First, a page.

Lancaster City Culture - History - 1944

Lancaster City Culture - History - 1944

As Ruth was finishing her final year at Ogontz Junior College, back here in Lancaster city, residents were feeling the pain of wartime.

In a meeting of city council in early 1945, Lancaster’s Mayor, Dale E. Cary, reported that, “The year 1944 was one of anxiety and nervous tension. We were hopeful of an end to the European war before the close of the year. We were disappointed; and the beginning of the new year finds us resigned but determined to ‘carry on’ and do perhaps a better job on the home front.”

Mayor Cary went on to say that “The Post-War Planning Commission with Mr. A. Z. Moore as chairman has been very active and faithful in its work during the past year. Meetings have been regular and well attended. We feel the deliberations of this group will do much to solve many of the problems that will confront our community in post-war days.”

During that same City Council meeting, each of the major city government departments made reports to the Mayor and Council on events of 1944. Here’s a sampling:

The Bureau of Health reported that during the first 11 months of 1944, there had been 815 cases of Scarlet Fever in the city. It was one of two epidemics that year. The other was the worst outbreak of Polio since 1916.

The Bureau of Police reported that, “During the year a girl was arrested by us and turned over to another police department who wanted her for investigation. She was a member of a mob and through her arrest other members of the mob were apprehended and received long prison sentences after being convicted of committing many serious crimes.” They had also arrested a maid in the city who had stolen $2500 worth of jewelry from homes where she’d been employed, and they had “prosecuted many persons for bawdy houses, disorderly houses and gambling houses.”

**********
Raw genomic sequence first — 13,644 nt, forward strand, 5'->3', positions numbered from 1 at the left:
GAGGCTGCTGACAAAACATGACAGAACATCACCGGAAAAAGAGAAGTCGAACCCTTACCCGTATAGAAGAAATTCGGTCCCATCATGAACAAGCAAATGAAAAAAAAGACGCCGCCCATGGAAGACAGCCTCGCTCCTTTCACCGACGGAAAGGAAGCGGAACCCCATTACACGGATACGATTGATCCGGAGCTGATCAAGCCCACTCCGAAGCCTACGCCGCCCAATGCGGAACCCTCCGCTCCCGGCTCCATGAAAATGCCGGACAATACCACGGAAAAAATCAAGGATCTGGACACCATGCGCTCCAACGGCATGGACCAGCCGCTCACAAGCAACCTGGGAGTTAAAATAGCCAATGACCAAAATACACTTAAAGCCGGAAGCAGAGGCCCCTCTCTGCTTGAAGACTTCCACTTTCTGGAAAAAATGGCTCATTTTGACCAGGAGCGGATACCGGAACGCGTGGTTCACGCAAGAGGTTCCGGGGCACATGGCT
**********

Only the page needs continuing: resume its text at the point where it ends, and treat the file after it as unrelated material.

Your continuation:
The police also raided a garage and took into custody two persons for counterfeiting gasoline stamps. Despite gasoline rationing and gas and rubber shortages (meaning car tires were scarce), the Bureau of Police also reported that traffic had been a major problem in 1944. They had equipped two intersections in the city with traffic signals and other intersections with “warning signs.” They reported that they had tracked all motor violations in the city throughout the year and “in this way we are able to learn who the habitual violator is and get him off the highway.”

Lancaster city police reported that, overall, they’d been able to keep crime in the city very low, even though their police department was short 15 men, between those serving in the Armed Forces and retirement vacancies that they couldn’t fill because there were no men to fill them. Nearly every other City department also reported that they were short-staffed, due to so many Lancaster men being off to war. Local businesses were also struggling to fill open positions.

The Mayor also said:
“Our people are peace-loving people, but they must and do realize that extra effort on the home front will help to shorten the war and bring our boys back to us more quickly . . . We enter the year 1945 hopeful for better things. There are so many projects we want very much to see accomplished in Lancaster that we know must await the end of the war. Now we can simply make preparations and plans for the future.”

Posted by Melanie Tagged as: city life lancaster pa ruths story

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